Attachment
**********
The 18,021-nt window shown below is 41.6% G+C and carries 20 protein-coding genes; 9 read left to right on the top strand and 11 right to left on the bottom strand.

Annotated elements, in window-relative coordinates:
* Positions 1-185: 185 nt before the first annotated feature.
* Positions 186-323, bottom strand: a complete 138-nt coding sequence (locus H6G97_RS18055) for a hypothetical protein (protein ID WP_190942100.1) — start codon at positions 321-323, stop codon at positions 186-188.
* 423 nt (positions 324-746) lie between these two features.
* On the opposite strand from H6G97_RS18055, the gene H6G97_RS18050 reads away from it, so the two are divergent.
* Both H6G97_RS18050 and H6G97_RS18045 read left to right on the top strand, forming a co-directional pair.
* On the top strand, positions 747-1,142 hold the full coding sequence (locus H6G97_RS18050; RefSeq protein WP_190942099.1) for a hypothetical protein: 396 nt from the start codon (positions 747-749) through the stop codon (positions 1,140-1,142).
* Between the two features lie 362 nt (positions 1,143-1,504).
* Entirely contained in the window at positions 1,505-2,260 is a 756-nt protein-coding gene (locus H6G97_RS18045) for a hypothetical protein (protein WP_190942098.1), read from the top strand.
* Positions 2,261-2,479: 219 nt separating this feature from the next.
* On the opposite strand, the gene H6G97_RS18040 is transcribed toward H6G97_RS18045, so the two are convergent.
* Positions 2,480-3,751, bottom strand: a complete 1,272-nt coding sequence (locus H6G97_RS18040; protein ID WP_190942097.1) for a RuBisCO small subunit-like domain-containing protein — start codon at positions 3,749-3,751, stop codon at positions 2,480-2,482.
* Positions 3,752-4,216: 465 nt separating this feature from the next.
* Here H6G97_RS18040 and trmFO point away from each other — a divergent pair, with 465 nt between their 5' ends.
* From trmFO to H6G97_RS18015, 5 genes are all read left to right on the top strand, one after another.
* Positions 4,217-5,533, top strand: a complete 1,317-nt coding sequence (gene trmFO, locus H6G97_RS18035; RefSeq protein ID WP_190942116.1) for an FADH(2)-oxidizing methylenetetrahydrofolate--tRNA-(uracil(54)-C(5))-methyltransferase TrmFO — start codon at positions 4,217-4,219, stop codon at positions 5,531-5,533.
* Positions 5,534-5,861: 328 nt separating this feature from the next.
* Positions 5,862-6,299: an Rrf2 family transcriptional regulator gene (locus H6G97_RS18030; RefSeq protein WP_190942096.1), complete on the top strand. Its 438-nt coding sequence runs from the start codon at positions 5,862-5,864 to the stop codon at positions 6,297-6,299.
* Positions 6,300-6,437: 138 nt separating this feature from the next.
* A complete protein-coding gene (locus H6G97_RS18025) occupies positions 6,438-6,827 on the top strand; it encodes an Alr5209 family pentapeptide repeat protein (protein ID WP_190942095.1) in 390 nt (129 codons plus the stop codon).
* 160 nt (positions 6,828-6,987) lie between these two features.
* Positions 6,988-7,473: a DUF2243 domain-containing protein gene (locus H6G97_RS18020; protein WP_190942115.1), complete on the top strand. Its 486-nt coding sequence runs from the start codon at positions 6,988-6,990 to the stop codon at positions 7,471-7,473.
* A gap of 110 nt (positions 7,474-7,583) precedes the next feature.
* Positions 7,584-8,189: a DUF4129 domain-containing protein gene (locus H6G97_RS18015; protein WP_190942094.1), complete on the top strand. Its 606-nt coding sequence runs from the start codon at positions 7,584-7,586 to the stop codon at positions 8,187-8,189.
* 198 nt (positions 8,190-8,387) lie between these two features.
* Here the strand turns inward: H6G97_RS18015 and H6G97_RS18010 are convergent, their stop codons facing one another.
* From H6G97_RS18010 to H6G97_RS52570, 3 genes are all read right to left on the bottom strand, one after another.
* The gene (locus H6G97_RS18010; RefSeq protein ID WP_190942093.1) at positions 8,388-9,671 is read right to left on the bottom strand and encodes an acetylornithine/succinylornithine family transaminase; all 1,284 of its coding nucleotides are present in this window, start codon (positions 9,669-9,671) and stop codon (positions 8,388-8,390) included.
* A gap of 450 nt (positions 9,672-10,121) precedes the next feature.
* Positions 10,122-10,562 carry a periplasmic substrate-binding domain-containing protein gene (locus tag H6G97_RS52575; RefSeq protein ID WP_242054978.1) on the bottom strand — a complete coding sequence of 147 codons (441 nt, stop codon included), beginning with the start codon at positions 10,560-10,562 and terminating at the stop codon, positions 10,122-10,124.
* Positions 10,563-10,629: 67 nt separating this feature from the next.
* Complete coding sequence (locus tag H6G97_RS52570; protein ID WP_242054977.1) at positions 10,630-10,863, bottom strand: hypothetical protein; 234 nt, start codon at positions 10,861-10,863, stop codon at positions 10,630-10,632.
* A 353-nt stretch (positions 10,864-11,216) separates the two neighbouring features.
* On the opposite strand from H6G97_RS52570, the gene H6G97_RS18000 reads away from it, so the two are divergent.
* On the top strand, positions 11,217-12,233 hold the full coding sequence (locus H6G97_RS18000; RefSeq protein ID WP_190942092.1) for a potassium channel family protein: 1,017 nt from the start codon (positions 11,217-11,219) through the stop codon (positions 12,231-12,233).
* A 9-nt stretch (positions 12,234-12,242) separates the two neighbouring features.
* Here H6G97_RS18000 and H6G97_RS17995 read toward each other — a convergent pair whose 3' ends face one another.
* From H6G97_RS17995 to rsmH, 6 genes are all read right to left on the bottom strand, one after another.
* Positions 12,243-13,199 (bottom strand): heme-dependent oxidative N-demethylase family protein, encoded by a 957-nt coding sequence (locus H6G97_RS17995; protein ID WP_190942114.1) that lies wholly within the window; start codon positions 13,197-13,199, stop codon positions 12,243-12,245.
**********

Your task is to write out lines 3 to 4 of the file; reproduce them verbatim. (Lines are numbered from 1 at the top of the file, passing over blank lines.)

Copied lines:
* Positions 1-185: 185 nt before the first annotated feature.
* Positions 186-323, bottom strand: a complete 138-nt coding sequence (locus H6G97_RS18055) for a hypothetical protein (protein ID WP_190942100.1) — start codon at positions 321-323, stop codon at positions 186-188.